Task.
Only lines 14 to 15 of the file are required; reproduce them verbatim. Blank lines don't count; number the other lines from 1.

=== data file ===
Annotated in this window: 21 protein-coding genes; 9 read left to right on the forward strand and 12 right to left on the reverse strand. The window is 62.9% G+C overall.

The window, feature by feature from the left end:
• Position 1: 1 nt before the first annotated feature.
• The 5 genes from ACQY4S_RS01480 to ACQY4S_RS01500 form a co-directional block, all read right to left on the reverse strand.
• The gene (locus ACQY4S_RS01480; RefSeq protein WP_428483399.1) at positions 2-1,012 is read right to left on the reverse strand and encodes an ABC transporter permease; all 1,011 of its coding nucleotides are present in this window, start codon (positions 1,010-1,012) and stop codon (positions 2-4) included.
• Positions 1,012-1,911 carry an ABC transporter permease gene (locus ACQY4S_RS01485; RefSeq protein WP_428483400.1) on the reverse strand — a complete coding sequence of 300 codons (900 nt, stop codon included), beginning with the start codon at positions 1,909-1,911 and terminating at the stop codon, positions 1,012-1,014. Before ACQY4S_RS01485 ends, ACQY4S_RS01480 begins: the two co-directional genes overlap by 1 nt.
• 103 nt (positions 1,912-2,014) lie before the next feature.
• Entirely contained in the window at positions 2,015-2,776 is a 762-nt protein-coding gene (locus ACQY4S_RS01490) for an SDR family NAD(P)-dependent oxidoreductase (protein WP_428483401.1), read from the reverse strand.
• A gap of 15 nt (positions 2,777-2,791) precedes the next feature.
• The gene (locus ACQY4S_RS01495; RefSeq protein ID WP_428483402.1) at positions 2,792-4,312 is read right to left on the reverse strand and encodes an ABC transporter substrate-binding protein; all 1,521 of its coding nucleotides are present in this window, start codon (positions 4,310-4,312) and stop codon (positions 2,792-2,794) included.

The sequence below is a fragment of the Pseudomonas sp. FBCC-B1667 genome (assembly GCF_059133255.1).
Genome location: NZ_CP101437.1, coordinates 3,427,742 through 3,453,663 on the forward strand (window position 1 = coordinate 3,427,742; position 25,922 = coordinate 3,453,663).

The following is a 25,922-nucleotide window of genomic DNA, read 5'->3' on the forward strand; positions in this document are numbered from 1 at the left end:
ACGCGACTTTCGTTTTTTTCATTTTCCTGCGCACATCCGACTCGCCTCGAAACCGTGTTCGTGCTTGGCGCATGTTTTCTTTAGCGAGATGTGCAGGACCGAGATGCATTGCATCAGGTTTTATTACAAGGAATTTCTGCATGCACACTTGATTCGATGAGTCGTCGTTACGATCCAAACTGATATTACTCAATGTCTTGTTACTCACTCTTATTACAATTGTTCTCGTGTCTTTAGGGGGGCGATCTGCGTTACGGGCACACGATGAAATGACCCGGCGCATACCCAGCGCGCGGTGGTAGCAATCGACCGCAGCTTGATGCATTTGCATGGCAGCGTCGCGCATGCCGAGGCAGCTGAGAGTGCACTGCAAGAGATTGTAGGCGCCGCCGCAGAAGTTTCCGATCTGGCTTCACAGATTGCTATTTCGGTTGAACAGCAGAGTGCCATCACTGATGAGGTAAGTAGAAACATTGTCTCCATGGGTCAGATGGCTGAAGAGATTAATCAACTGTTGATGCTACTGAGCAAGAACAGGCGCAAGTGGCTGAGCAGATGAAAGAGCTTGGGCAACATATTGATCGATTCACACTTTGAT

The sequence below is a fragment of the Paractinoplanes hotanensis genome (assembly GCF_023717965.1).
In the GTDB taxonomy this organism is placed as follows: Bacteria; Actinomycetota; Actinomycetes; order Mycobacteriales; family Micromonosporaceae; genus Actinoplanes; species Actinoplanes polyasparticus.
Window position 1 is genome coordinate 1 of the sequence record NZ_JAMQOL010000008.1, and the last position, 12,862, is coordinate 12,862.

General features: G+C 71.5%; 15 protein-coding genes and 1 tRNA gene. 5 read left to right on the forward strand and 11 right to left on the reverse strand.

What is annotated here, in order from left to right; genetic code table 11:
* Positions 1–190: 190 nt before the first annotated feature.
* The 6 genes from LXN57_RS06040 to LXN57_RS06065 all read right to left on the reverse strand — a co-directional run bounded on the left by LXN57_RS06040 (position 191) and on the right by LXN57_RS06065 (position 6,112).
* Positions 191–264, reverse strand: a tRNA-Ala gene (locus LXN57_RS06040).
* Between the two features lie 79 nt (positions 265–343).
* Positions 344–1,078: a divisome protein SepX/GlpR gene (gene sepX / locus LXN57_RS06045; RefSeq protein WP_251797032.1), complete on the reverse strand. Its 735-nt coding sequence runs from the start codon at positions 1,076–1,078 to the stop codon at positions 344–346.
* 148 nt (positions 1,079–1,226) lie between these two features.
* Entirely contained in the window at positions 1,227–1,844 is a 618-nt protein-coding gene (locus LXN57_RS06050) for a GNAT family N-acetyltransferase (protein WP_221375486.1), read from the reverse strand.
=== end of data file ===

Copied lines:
ACGCGACTTTCGTTTTTTTCATTTTCCTGCGCACATCCGACTCGCCTCGAAACCGTGTTCGTGCTTGGCGCATGTTTTCTTTAGCGAGATGTGCAGGACCGAGATGCATTGCATCAGGTTTTATTACAAGGAATTTCTGCATGCACACTTGATTCGATGAGTCGTCGTTACGATCCAAACTGATATTACTCAATGTCTTGTTACTCACTCTTATTACAATTGTTCTCGTGTCTTTAGGGGGGCGATCTGCGTTACGGGCACACGATGAAATGACCCGGCGCATACCCAGCGCGCGGTGGTAGCAATCGACCGCAGCTTGATGCATTTGCATGGCAGCGTCGCGCATGCCGAGGCAGCTGAGAGTGCACTGCAAGAGATTGTAGGCGCCGCCGCAGAAGTTTCCGATCTGGCTTCACAGATTGCTATTTCGGTTGAACAGCAGAGTGCCATCACTGATGAGGTAAGTAGAAACATTGTCTCCATGGGTCAGATGGCTGAAGAGATTAATCAACTGTTGATGCTACTGAGCAAGAACAGGCGCAAGTGGCTGAGCAGATGAAAGAGCTTGGGCAACATATTGATCGATTCACACTTTGAT

The sequence below is a fragment of the Paractinoplanes hotanensis genome (assembly GCF_023717965.1).